‘Mother, I Have Become Collector’: Odisha Cadre IAS Officer Keeps Childhood Promise

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Mumbai: The son of a marginal farmer, Rajesh Patil, a 2005 Odisha Cadre IAS officer, always nurtured the dream of becoming a collector.

After achieving his dream of joining the administrative service, Patil wrote an autobiographical booklet titled ‘Tai Mi Collector Vhayanu’ (Mother, I have become a collector). It was a tribute to his farmer-mother, whom he had promised that “one day I would make her the collector’s mother”.

Hailing from a small village in Jalgaon district of Maharashtra, Patil is at present on deputation as the Commissioner of Pimpri Chinchwad Municipal Corporation in that state.

Pic Credit: The New Indian Express

His story begins with his childhood days when he found himself working odd jobs to help his debt-ridden family, The New Indian Express reported.

“I am the only son with three sisters. Our two-acre land was irrigated with the help of a well; we depended largely on erratic monsoon rains. The income was meagre, so we had to work on others’ land in our village,” recalled Patil.

He had to skip his school and go out for work. “I was good in my studies, but my hours were spent on working at farms. Somehow, I nurtured a dream to become a collector, which is the highest administrative posting in government,” he said.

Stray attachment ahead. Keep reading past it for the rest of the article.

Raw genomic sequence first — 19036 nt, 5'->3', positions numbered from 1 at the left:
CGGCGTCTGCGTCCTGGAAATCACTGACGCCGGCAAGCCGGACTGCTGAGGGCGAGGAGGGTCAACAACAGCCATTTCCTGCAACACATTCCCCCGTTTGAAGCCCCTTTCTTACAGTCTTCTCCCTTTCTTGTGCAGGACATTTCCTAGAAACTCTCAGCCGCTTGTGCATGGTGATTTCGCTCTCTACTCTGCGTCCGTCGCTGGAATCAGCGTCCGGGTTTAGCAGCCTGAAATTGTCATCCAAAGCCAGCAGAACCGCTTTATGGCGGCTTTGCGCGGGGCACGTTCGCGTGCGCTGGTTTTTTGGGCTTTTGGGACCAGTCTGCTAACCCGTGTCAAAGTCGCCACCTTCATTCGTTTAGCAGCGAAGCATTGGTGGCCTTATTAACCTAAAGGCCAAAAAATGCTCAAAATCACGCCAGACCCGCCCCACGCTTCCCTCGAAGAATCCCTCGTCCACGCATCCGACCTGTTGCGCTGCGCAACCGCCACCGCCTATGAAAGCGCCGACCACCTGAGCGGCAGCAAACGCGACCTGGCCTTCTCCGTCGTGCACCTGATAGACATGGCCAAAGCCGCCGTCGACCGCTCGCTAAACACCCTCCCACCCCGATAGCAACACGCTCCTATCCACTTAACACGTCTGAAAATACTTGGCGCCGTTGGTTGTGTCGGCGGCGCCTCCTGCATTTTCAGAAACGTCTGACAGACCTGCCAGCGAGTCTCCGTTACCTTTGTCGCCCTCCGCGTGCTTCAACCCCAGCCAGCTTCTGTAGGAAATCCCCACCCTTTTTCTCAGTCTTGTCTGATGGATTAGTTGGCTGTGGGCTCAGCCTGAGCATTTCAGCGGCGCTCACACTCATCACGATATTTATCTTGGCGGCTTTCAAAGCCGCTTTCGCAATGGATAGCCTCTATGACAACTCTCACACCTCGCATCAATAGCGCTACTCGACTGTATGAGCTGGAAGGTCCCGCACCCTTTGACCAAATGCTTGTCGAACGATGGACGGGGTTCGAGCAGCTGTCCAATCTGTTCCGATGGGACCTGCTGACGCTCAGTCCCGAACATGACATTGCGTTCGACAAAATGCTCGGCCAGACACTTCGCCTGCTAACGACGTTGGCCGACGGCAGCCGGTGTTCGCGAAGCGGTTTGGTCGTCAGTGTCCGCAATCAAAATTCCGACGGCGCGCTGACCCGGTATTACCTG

“I realized that if we were to get out of our poverty, the only thing I required was good education. So, I would study no matter how physically drained I was,” he added.

He was a naughty and mischievous boy. “I played with kids, playing pranks on them. Like most of them, I too stole things and betted on insignificant things. Then, my mother drilled some sense into me, turning my attention to book reading. That changed my life. My mother played a pivotal role in my success,” Patil said.

“Once we had to mortgage our home. I was about to get a job, but my parents told me not to worry about the family’s financial condition. They wanted me to focus on my objective to become the collector. Even as I struggled making a tough choice, whether to support the family by joining some work or pursue my aim, my parents stood by me,” he shared.

After completing his primary and secondary education in government schools in the Marathi medium, he overcame the language barrier. “I’d tell my farmer-mother that one day I would make her the collector’s mother. I tried four times for the UPSC exams. I made it in my fifth attempt. I called my mother to say: ‘Tai, Mi Collector Vayanu’.”

The book is his attempt to guide thousands of youth from rural India dreaming to clear competitive exams.

The IAS officer said he has seen corruption at local bodies since childhood. “For a birth or death certificate or a benefit of a government scheme, rural people go through many bureaucratic barriers where at times they have to bribe some officials. I want to make a few changes in the panchayat raj system. I think if those changes are made, the system would be more responsive and directly benefit the intended people,” he signed off.

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